HMS Vanguard Trident
HMS Vanguard, first of four submarines in class
Lockheed Martin Trident II D-5 SLBM


By Andy Ross
April 24, 2013

The British nuclear deterrent is currently based on Trident ballistic missiles launched from submarines. The current missiles and boats are due for replacement over the next decade or two, but the cost is staggering. Total system costs for a few decades could run to £100 billion. The British government is unwilling to replace the current SLBM system with a technically less capable system. Trident missiles are American, and the transatlantic cooperation shows solidarity. During the Cold War, an independent British nuclear force guaranteed deterrence within Europe even in scenarios where American interests were not directly threatened.

Those days are gone. NATO solidarity is still important and Trident is still an effective deterrent, but the threat has changed. Russia today is not remotely as threatening as the Soviet Union was thirty years ago. No other power on Earth seems likely to threaten Britain with nuclear annihilation in the foreseeable future. Such hostile regimes as those in Iran or North Korea are well countered by the American deterrent. The likeliest scenario that might trigger an independent British nuclear launch seems to be a French attack, and that contingency is not only politically unthinkable but also militarily absurd.

A strategic nuclear deterrent on the Trident scale, which is capable at short notice of delivering certain destruction to several dozen large or hardened targets, is a preposterous luxury for a nation that cannot even afford to maintain the health and welfare of most of its citizens at the best international levels. And in almost any currently conceivable scenario, using Trident at anything like its full power would instantly render the UK a pariah among nations. The same argument applies to France, which has a comparable deterrent, and would apply to any other European nuclear power.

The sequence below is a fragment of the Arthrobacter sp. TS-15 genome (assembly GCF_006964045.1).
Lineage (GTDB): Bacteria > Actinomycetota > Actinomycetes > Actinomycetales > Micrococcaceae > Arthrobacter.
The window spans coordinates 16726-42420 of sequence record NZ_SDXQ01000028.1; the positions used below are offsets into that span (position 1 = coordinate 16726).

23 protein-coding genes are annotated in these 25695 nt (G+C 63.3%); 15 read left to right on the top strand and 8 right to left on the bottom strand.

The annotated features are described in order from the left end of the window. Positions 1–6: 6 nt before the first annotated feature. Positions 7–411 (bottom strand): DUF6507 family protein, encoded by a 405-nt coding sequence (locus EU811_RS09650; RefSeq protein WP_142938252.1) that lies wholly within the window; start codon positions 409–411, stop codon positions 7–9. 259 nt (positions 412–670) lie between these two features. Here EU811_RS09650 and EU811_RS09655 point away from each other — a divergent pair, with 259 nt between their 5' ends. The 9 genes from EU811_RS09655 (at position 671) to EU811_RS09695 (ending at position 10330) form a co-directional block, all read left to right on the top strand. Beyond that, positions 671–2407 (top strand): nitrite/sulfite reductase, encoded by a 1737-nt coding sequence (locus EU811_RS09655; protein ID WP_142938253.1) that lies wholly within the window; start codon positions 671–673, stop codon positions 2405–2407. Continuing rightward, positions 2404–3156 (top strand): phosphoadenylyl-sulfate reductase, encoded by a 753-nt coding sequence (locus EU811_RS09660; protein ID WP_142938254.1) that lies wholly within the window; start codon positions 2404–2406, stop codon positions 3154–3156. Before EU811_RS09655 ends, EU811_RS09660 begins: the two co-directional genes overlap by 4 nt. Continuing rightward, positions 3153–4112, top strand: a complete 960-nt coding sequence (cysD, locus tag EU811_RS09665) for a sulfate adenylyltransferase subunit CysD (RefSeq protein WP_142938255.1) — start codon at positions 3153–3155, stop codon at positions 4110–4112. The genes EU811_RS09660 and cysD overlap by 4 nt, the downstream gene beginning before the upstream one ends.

Fortunately, a solution is in sight that requires only great political vision, plus the courage to follow through. That solution is to replace the current British and French deterrents simultaneously by a single European deterrent, manufactured in Europe in cooperation with American defense experts and paid for through the European Union. The solution would be another SLBM system, based on missiles made in Europe with warheads retooled from existing British and French warheads. The project would be organized on the basis of experience with previous European aerospace and defense projects.

Much of the political infrastructure for implementing the project exists in NATO. Politicians in Britain and France need only agree to delegate all basing, targeting, and launch decisions to the NATO command structure, and renounce any ambition to start a national nuclear war without prior NATO involvement. Such renunciation represents a loss of national sovereignty that some diehard patriots in both countries will find hard to accept. But the history of the twentieth century is enough to discredit nationalist arguments. As Samuel Johnson said in 1775, patriotism is the last refuge of the scoundrel.